Like fungi and some prokaryotes, plants use a thiazole synthase (THI4) to make the thiazole precursor of thiamin. Fungal THI4s are suicide enzymes that destroy an essential active-site Cys residue to obtain the sulfur atom needed for thiazole formation. In contrast, certain prokaryotic THI4s have no active-site Cys, use sulfide as sulfur donor, and are truly catalytic. The presence of a conserved active-site Cys in plant THI4s and other indirect evidence implies that they are suicidal. To confirm this, we complemented the Arabidopsis tz-1 mutant, which lacks THI4 activity, with a His-tagged Arabidopsis THI4 construct. LC-MS analysis of tryptic peptides of the THI4 extracted from leaves showed that the active-site Cys was predominantly in desulfurated form, consistent with THI4 having a suicide mechanism in planta. Unexpectedly, transcriptome datamining and deep proteome profiling showed that barley, wheat, and oat have both a widely expressed canonical THI4 with an active-site Cys, and a THI4-like paralog (non-Cys THI4) that has no active-site Cys and is the major type of THI4 in developing grains. Transcriptomic evidence also indicated that barley, wheat, and oat grains synthesize thiamin de novo, implying that their non-Cys THI4s synthesize thiazole. Structure modeling supported this inference, as did demonstration that non-Cys THI4s have significant capacity to complement thiazole auxotrophy in Escherichia coli. There is thus a prima facie case that non-Cys cereal THI4s, like their prokaryotic counterparts, are catalytic thiazole synthases. Bioenergetic calculations show that, relative to suicide THI4s, such enzymes could save substantial energy during the grain filling period.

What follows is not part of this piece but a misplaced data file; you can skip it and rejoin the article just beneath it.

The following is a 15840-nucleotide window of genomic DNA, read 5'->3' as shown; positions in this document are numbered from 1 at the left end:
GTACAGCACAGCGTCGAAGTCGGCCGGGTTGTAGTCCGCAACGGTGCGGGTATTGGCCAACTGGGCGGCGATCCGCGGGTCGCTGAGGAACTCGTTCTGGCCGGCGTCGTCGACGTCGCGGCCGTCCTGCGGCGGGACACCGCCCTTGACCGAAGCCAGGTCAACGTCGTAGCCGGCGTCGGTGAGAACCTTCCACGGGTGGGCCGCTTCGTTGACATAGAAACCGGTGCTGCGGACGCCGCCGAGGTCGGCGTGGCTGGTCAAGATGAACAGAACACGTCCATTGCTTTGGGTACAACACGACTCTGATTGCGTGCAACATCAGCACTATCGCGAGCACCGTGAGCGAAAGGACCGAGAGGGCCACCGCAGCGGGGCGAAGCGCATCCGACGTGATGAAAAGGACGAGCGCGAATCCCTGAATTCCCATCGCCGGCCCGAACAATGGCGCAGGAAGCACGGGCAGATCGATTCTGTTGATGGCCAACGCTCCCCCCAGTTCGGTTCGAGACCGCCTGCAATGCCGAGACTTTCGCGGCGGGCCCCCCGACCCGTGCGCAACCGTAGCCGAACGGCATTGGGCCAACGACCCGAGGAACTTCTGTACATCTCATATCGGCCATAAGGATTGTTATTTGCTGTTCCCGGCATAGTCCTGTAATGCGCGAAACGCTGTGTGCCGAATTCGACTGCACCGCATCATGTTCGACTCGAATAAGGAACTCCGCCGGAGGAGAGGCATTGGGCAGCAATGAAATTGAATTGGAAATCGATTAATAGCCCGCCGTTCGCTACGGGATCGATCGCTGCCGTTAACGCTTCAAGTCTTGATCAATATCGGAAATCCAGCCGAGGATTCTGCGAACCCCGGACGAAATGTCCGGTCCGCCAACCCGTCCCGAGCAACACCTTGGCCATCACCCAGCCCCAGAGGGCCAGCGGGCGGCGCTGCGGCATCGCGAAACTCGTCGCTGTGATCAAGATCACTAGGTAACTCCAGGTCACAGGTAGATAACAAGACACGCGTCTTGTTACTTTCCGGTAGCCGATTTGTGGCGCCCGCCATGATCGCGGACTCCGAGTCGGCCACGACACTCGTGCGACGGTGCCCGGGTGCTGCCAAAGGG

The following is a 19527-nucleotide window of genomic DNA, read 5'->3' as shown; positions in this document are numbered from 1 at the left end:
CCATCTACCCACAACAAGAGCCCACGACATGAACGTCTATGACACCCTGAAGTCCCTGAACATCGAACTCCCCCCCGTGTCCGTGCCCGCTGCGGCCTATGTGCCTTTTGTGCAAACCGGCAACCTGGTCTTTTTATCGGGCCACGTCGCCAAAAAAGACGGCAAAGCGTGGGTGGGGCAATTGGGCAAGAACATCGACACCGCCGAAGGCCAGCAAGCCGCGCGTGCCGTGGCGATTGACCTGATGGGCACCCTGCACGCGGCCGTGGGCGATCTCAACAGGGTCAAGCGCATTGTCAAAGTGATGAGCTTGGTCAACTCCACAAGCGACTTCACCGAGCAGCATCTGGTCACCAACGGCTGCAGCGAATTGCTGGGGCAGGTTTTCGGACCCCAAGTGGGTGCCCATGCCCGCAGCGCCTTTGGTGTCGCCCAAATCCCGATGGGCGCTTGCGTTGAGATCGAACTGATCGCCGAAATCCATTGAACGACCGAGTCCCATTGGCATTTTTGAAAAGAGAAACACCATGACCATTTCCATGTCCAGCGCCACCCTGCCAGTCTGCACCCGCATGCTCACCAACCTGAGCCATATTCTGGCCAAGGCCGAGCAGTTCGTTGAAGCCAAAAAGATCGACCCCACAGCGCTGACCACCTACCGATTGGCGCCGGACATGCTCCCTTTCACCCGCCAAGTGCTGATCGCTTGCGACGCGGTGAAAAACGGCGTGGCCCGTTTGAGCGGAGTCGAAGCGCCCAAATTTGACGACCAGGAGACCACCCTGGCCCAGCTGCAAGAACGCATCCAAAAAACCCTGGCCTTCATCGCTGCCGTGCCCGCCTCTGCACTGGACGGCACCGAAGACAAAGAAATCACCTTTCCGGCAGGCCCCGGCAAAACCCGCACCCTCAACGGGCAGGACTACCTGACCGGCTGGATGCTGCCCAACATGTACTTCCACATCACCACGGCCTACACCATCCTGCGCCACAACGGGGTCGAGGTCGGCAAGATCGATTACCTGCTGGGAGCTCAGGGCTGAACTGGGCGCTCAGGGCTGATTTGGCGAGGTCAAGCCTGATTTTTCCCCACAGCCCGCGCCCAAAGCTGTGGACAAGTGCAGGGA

Bioinformatic and experimental evidence for suicidal and catalytic plant THI4s
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Jaya Joshi, Guillaume A.W. Beaudoin, Jenelle A Patterson, Jorge D. García-García, Catherine E. Belisle, Lan-Yen Chang, Lei Li, Owen Duncan, A. Harvey Millar, Andrew D. Hanson; Bioinformatic and experimental evidence for suicidal and catalytic plant THI4s. Biochem J BCJ20200297. doi: https://doi.org/10.1042/BCJ20200297
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